March 22, 2009. New York faces one of the largest budget deficits in the country for the coming year at $14.2 billion. The State’s 2009-2010 fiscal year begins April 1, 2009. Two responses to addressing the crisis have dominated the policy debate. Both acknowledge the detrimental impact Wall Street revenue declines have had on the State’s fiscal condition. But in other ways they diverge significantly.
In the context of a deepening recession, which is the most sensible path to take?
Contact: Jason Angell, Center For Working Families 718-222-5754, x242 or (c) 845-625-9325
James Parrott, Fiscal Policy Institute 212-721-5624 or (c) 917-880-9931
Frank Mauro, Fiscal Policy Institute 518-786-3156 or (c) 518-469-6680
New Report Debunks Criticisms of Progressive Income Tax Reform in New York
Raising Taxes on Wealthy New Yorkers Is the Best Option for Balancing the State’s Budget During the Recession
Albany – The Fiscal Policy Institute and the Center for Working Families released a new report today debunking criticisms of progressive income tax reform. The report also explains why increasing taxes on the portion of income over a relatively high level is the “best option” for solving New York’s current budget crisis.
The report, Back on Track: Why Progressive Tax Reform Is an Essential Part of New York’s Budget Solution, looks at the economic changes and policy choices that caused New York’s current fiscal crisis and examines the consequences of rolling back some of the state’s income tax cuts on the wealthiest taxpayers.
“In less than two weeks, New York policymakers must decide how to balance next year’s $14.2 billion deficit; the federal stimulus helps, but there’s still a gap of about $8 billion,” said Jason Angell, Director of the Center for Working Families, who co-authored the report. “Progressive income tax reform is not only the fairest way to get New York back on track, it’s also the most economically sound. Low- and moderate-income families already are being battered by the recession. The State shouldn’t add to that pain with damaging budget cuts.”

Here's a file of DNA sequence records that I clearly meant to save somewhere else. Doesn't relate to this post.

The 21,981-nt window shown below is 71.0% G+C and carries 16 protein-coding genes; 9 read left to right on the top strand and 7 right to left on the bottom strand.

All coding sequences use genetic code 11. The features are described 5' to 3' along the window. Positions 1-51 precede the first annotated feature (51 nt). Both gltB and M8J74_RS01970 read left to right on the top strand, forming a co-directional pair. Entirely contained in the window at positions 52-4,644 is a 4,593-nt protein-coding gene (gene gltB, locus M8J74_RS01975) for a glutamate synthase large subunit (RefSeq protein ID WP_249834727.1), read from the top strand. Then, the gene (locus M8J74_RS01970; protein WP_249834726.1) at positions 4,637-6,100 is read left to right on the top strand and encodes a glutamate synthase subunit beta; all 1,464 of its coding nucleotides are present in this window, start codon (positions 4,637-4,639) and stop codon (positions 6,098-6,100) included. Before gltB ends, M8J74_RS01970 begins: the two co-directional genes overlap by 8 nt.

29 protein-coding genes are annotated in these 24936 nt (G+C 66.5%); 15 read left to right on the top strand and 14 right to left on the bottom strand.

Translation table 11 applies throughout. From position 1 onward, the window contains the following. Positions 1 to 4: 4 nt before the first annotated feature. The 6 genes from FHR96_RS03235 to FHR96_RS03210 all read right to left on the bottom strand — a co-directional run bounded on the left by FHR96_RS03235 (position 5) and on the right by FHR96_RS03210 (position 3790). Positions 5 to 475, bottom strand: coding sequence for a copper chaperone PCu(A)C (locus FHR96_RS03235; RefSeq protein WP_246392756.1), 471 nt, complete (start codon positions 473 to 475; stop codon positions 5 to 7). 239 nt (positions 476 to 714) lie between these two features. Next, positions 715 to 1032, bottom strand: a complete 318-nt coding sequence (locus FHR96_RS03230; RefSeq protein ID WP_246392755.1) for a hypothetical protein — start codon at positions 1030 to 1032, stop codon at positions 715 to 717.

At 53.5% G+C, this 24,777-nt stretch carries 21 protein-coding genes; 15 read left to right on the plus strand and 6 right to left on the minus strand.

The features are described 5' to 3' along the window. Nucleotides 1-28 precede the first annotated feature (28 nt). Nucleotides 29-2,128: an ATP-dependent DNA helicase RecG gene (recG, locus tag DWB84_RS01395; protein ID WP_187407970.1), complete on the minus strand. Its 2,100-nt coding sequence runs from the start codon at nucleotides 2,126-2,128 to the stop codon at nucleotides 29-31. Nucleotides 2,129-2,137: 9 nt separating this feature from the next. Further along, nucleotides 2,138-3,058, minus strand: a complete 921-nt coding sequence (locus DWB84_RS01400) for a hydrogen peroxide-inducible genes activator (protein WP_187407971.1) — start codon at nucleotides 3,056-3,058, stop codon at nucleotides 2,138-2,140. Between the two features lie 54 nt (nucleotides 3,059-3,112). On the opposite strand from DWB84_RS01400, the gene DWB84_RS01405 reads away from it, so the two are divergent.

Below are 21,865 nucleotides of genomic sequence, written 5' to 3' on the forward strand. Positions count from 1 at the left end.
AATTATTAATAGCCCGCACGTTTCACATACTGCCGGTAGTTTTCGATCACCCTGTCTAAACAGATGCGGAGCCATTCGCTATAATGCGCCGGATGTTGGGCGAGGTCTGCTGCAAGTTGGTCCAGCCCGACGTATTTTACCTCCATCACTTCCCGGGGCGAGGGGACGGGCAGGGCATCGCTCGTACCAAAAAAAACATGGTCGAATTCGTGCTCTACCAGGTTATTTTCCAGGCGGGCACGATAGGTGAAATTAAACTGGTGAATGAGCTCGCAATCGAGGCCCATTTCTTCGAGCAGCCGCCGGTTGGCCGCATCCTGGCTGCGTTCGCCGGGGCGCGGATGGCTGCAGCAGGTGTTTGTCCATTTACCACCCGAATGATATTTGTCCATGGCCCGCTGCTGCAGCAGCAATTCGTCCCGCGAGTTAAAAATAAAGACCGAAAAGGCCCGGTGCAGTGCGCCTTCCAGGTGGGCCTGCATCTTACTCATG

“When you look at the economic evidence,” said Frank Mauro, Executive Director of the Fiscal Policy Institute, “there’s little reason to believe progressive tax reform that adds one or more brackets to the personal income tax at relatively high levels would hurt New York’s economy, and good reason to think it’s the best option policymakers have left. The experience in other states that have raised high-end income taxes shows that the wealthy have not deserted their states just because their taxes were increased.”
Under current law, the threshold for the top personal income tax rate is $20,000 for single taxpayers and $40,000 for joint filers. “Relatively few taxpayers would be affected by a high-end tax increase,” said James Parrott, Chief Economist and Deputy Director of the Fiscal Policy Institute. “In 2006,” according to Parrott, “only 2.5 percent of New York residents had annual incomes above $250,000, one of the thresholds often discussed for an increased tax bracket. In most New York counties, fewer than two percent of taxpayers would be affected.”
The study notes that drastic state budget cuts will harm the economy more than progressive income tax reform, and that such reform would provide balance to the overall tax system and help make New York more economically productive in the long-term.